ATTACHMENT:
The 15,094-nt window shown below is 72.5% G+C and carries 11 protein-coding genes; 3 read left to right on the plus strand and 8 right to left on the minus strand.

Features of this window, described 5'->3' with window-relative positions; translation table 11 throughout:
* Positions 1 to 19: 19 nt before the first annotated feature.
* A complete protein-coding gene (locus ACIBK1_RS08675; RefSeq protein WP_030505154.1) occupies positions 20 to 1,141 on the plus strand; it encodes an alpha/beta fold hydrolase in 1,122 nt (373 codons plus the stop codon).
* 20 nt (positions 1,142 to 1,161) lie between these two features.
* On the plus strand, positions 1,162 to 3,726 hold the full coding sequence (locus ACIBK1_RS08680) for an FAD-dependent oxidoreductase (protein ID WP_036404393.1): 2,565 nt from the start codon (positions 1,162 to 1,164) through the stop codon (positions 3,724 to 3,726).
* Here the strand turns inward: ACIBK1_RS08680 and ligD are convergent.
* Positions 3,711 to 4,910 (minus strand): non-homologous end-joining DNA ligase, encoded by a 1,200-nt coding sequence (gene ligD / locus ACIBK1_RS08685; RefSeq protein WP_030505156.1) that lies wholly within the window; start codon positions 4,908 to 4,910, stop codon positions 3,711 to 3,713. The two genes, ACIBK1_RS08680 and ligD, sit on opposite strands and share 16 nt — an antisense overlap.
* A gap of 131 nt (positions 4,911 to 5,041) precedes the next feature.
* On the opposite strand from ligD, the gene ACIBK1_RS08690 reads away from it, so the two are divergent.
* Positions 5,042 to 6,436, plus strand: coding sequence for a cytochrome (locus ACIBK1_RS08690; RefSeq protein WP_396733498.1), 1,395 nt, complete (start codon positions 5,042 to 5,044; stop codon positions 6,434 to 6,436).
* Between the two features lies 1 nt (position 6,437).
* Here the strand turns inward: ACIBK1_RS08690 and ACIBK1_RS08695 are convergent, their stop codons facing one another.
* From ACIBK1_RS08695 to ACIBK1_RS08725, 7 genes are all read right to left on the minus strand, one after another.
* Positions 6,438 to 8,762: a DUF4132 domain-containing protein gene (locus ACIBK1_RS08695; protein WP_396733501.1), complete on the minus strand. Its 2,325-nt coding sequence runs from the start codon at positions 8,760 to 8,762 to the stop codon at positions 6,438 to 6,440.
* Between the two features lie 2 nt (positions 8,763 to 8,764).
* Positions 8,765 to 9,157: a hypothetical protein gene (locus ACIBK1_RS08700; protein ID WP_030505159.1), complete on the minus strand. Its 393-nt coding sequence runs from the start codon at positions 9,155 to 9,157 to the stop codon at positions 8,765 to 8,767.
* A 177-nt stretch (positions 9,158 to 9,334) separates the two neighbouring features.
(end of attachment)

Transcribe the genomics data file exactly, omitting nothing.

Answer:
The 15,094-nt window shown below is 72.5% G+C and carries 11 protein-coding genes; 3 read left to right on the plus strand and 8 right to left on the minus strand.

Features of this window, described 5'->3' with window-relative positions; translation table 11 throughout:
* Positions 1 to 19: 19 nt before the first annotated feature.
* A complete protein-coding gene (locus ACIBK1_RS08675; RefSeq protein WP_030505154.1) occupies positions 20 to 1,141 on the plus strand; it encodes an alpha/beta fold hydrolase in 1,122 nt (373 codons plus the stop codon).
* 20 nt (positions 1,142 to 1,161) lie between these two features.
* On the plus strand, positions 1,162 to 3,726 hold the full coding sequence (locus ACIBK1_RS08680) for an FAD-dependent oxidoreductase (protein ID WP_036404393.1): 2,565 nt from the start codon (positions 1,162 to 1,164) through the stop codon (positions 3,724 to 3,726).
* Here the strand turns inward: ACIBK1_RS08680 and ligD are convergent.
* Positions 3,711 to 4,910 (minus strand): non-homologous end-joining DNA ligase, encoded by a 1,200-nt coding sequence (gene ligD / locus ACIBK1_RS08685; RefSeq protein WP_030505156.1) that lies wholly within the window; start codon positions 4,908 to 4,910, stop codon positions 3,711 to 3,713. The two genes, ACIBK1_RS08680 and ligD, sit on opposite strands and share 16 nt — an antisense overlap.
* A gap of 131 nt (positions 4,911 to 5,041) precedes the next feature.
* On the opposite strand from ligD, the gene ACIBK1_RS08690 reads away from it, so the two are divergent.
* Positions 5,042 to 6,436, plus strand: coding sequence for a cytochrome (locus ACIBK1_RS08690; RefSeq protein WP_396733498.1), 1,395 nt, complete (start codon positions 5,042 to 5,044; stop codon positions 6,434 to 6,436).
* Between the two features lies 1 nt (position 6,437).
* Here the strand turns inward: ACIBK1_RS08690 and ACIBK1_RS08695 are convergent, their stop codons facing one another.
* From ACIBK1_RS08695 to ACIBK1_RS08725, 7 genes are all read right to left on the minus strand, one after another.
* Positions 6,438 to 8,762: a DUF4132 domain-containing protein gene (locus ACIBK1_RS08695; protein WP_396733501.1), complete on the minus strand. Its 2,325-nt coding sequence runs from the start codon at positions 8,760 to 8,762 to the stop codon at positions 6,438 to 6,440.
* Between the two features lie 2 nt (positions 8,763 to 8,764).
* Positions 8,765 to 9,157: a hypothetical protein gene (locus ACIBK1_RS08700; protein ID WP_030505159.1), complete on the minus strand. Its 393-nt coding sequence runs from the start codon at positions 9,155 to 9,157 to the stop codon at positions 8,765 to 8,767.
* A 177-nt stretch (positions 9,158 to 9,334) separates the two neighbouring features.